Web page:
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Cryopreservation Archaeology

Anastasia Kharlamova lives in Saint-Petersburg, Russia. She is writing her PhD in linguistics about the language situation in the town of Selenica in Southern Albania. Apart from her studies, she enjoys books, music and cooking, and she has been writing poems and stories since her early childhood.

It had obviously been a facility for cryopreservation. That much we could decipher: we knew enough Middle Anglish to read the 22th-century signs and labels, and the freezing chambers deep below the ground, amazingly, not only were clearly marked as such but were still in operation.
"Isn't it just breathtaking?" whispered Elly as we walked down the stairs that hadn't been used for centuries. Elly was on her first field expedition to Earth and tended to get overexcited over any small discovery. "What if there are people preserved there?"
"That would just be creepy," I said. More than a century ago, with the discovery of the Resson-Niroky-Feye law, the theory of cryonics was put to a decisive stop. Now we know that living bodies can be preserved at freezing temperatures, for a limited period of time, dead bodies, not so much.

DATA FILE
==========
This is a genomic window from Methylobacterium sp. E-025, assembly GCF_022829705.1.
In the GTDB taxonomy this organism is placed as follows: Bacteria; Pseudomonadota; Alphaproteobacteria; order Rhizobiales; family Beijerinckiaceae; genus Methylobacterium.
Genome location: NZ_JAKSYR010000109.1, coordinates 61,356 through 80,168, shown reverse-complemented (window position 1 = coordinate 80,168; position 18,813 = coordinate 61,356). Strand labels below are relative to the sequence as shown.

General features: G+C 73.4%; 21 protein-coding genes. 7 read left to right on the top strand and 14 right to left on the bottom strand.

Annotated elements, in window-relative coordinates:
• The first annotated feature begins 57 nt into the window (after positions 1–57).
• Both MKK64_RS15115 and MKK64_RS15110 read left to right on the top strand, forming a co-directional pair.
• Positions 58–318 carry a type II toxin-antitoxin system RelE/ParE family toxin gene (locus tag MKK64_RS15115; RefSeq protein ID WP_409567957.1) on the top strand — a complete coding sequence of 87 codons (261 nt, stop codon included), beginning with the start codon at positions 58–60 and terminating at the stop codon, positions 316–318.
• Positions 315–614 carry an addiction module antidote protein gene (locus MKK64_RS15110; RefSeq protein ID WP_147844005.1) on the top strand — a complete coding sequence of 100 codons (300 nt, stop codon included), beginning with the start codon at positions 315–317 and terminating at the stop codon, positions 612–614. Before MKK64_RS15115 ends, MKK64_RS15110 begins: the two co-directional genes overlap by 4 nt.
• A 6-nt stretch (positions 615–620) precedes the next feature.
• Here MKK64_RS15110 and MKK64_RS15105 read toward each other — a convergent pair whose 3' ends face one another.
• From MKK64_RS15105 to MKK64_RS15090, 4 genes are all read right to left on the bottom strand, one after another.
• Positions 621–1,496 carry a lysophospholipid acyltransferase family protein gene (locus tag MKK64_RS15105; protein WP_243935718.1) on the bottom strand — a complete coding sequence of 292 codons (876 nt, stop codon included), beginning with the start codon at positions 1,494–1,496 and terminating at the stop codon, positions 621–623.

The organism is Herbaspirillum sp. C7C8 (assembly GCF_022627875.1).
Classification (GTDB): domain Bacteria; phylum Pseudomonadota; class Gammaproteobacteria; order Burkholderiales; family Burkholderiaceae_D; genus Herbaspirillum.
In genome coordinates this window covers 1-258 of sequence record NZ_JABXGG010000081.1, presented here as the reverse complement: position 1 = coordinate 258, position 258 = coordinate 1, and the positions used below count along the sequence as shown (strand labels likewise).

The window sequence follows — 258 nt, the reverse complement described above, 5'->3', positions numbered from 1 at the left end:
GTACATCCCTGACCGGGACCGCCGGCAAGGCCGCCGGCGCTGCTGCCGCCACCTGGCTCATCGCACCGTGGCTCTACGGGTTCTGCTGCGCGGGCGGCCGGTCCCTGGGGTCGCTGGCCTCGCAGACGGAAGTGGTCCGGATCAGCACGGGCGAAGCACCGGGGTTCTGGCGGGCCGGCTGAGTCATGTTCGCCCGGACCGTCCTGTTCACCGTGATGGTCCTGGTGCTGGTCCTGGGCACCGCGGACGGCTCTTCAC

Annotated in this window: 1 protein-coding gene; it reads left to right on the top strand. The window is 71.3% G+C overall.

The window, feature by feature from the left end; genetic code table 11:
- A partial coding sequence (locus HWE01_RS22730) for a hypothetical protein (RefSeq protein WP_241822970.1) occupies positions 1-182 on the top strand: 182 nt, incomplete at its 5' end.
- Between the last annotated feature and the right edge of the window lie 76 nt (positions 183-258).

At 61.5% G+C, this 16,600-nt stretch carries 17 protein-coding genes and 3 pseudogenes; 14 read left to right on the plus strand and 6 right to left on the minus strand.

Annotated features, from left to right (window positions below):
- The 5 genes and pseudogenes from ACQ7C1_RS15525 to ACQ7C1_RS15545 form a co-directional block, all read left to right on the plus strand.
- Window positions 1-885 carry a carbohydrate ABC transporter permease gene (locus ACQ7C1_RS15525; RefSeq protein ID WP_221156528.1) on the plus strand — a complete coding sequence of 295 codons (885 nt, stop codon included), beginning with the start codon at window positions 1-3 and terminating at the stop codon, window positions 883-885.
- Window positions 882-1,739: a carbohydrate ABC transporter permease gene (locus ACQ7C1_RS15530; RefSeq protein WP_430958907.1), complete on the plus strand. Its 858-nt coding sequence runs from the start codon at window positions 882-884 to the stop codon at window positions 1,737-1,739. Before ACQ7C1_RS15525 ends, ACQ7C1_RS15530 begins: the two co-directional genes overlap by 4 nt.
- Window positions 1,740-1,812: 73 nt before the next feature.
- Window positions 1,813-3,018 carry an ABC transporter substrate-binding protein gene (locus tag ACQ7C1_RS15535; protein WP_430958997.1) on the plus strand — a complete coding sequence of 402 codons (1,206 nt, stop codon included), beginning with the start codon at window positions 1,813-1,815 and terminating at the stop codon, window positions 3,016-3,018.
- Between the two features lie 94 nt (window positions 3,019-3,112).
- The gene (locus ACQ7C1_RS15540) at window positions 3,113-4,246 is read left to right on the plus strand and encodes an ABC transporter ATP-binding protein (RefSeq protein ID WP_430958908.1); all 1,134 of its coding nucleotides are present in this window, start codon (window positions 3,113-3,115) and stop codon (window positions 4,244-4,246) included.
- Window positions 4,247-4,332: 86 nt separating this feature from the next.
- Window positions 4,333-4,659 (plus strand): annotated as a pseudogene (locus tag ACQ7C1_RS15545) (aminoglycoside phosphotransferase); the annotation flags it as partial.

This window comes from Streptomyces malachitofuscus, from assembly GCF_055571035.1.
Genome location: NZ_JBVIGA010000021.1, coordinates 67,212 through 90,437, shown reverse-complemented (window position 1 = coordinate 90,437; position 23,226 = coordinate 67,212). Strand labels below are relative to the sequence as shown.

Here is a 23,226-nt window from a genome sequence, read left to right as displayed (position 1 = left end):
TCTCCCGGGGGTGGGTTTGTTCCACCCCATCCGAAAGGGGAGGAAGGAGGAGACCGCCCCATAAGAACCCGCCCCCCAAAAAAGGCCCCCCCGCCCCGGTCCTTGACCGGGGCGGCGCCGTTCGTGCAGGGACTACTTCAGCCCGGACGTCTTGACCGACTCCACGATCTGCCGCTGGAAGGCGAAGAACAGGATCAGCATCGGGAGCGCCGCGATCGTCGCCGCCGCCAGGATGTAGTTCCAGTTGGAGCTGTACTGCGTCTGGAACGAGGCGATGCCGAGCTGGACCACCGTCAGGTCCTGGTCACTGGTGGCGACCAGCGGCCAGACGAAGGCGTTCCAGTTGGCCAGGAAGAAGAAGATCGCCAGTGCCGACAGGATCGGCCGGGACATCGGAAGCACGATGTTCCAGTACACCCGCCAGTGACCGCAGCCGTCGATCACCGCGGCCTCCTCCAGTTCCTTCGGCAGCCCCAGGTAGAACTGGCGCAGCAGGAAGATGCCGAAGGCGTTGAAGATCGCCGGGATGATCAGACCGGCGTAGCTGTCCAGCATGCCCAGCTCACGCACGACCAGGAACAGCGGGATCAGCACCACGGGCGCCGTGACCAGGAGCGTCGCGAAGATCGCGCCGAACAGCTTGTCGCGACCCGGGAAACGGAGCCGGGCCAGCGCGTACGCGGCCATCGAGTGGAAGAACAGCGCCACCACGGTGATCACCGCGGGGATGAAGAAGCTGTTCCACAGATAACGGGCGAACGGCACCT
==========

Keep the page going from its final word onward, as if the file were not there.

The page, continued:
"They wouldn't have dedicated such a large building to cryonics," I added after thinking for a while. "It was always regarded as somewhat of a pseudoscience."
"It might be a seed bank," said Hemm. His dissertation was dedicated to a seed vault he discovered in Earth's Northern hemisphere, so naturally he had since kept seeing seed banks everywhere.
However, this time I thought he could actually be right. What remained of the building suggested an impressive structure that housed something particularly important.
After another turn on the stairs, we finally came to the chamber and opened it. A wave of frosty air hit us in the faces, mixed with some faint sweet odor.
Inside the chamber, we saw towering heaps of huge white and brown blocks, and on the wall, I finally spotted the logo of the organization that used to own this building centuries ago. It depicted a cup of something brown and frothy, with a flowery caption above:
CHOCOLATE PRESERVATION INSTITUTE: SAVE OUR SWEETS
There was a pause.
"Oh well," I said. "No one can deny they housed something important, I can say that much."
The End
This story was first published on Thursday, May 19th, 2022
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